Brian Johnson “couldn’t watch” Axl Rose fill in for him in AC/DC

He made the comments in his new memoir

Brian Johnson has admitted that he “couldn’t watch” Axl Rose fill in for him in AC/DC.

Writing in his new memoir, The Lives of Brian, Johnson recalled the time he had to step away from AC/DC due to hearing issues in 2016. During this time, Guns N’ Roses‘ Axl Rose stepped in for him until he was well enough to return.

In his new autobiography, Johnson recalls calling their tour manager, Tim, about his decision to leave.

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He wrote: “It was one of the most difficult conversations of my life – the pain of it made worse over the weeks that followed when the tour simply went on without me. It was a sheer cliff. I didn’t tumble down, I was in free fall.

“…For a while, people would ask me if I was depressed, but depression is treatable. My hearing loss wasn’t. What I was feeling wasn’t depression. It was something closer to despair” (via Ultimate Classic Rock).

Johnson went on to say he couldn’t bring himself to watch Rose in the role. “I’m told that he did a great job,” he wrote in the memoir.

He continued: “But I couldn’t watch – especially when you’ve been doing it for 35 years. It’s like finding a stranger in your house, sitting in your favourite chair. But I bear no grudges. It was a tough situation.”

Speaking about the moment he saw the band’s official statement about Rose stepping in, he added: “The lads did what they felt that had to do.” He said it led to him being unable to “relax or concentrate on anything. It was just always there.”

He also went on to say that he “blamed [himself]” because he’d spent “most of [his] career” in “the loudest band in the world.”

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Guns N' Roses
Guns N’ Roses live at Nippon Budokan, Tokyo, December 1988. CREDIT: Koh Hasebe/Shinko Music/Getty Images

Described as “one of the most cheering and entertaining stories in rock‘n’roll history,” The Lives of Brian will cover Johnson’s childhood growing up in Dunston, where he went from “choirboy and cub scout to singer” after watching Little Richard perform on TV.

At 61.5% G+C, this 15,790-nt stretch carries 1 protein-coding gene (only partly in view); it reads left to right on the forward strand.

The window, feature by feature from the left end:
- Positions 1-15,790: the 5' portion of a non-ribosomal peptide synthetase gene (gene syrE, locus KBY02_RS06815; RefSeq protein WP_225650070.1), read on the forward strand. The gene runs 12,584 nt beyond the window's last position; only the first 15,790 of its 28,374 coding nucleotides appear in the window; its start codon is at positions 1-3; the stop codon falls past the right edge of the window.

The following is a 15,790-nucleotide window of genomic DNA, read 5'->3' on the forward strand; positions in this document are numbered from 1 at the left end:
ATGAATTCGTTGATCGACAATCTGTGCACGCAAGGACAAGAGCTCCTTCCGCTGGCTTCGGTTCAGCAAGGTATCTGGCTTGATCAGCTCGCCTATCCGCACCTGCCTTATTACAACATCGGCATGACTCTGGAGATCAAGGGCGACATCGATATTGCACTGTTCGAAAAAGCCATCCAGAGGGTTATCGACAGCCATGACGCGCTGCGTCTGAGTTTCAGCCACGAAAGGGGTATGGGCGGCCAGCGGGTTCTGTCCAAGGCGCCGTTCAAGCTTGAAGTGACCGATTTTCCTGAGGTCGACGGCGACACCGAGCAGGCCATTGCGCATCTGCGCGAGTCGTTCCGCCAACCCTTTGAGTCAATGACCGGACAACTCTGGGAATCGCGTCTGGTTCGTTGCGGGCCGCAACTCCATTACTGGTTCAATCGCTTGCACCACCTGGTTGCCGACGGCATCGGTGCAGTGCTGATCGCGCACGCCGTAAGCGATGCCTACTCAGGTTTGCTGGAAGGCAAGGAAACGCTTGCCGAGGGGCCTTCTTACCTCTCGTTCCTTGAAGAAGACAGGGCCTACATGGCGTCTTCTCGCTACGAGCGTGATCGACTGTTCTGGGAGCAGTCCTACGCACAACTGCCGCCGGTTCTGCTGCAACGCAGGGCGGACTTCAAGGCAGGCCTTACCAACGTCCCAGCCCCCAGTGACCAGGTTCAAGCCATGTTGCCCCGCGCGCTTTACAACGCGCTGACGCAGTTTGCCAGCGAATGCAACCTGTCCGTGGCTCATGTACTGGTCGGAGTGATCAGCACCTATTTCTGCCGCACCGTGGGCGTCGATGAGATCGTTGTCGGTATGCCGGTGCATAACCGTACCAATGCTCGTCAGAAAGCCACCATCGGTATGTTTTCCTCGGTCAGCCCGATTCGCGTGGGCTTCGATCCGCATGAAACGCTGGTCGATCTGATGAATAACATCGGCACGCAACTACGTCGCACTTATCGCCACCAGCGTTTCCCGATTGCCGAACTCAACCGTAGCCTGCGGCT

“For over a decade [Johnson] tried to make his mark with a succession of bands. He appeared on Top of the Pops, toured Australia and yet the big time looked out of reach,” a synopsis adds.

“Then he was invited to London for an audition for one of the world’s biggest rock acts. AC/DC were a band in crisis following the tragic death of their lead singer, Bon Scott, but with Brian on board they would record their masterpiece: ‘Back in Black’. It became the biggest-selling rock album of all time. The tour that followed played to packed-out arenas. Quickly embraced by the band’s fans, the new boy had earned his spurs.

“But there was to be a twist in the tale. In 2016, Brian was forced to quit the band after being diagnosed with hearing loss, only to make a triumphant return to the band he loved with the release of 2020’s smash hit album ‘Power Up’.

“It’s been a rollercoaster of a life, throughout which Brian’s kept his feet firmly on the ground, never losing touch with his roots.”

Recently, Johnson was among the special guests who performed at the tribute concert for Taylor Hawkins at Wembley Stadium.

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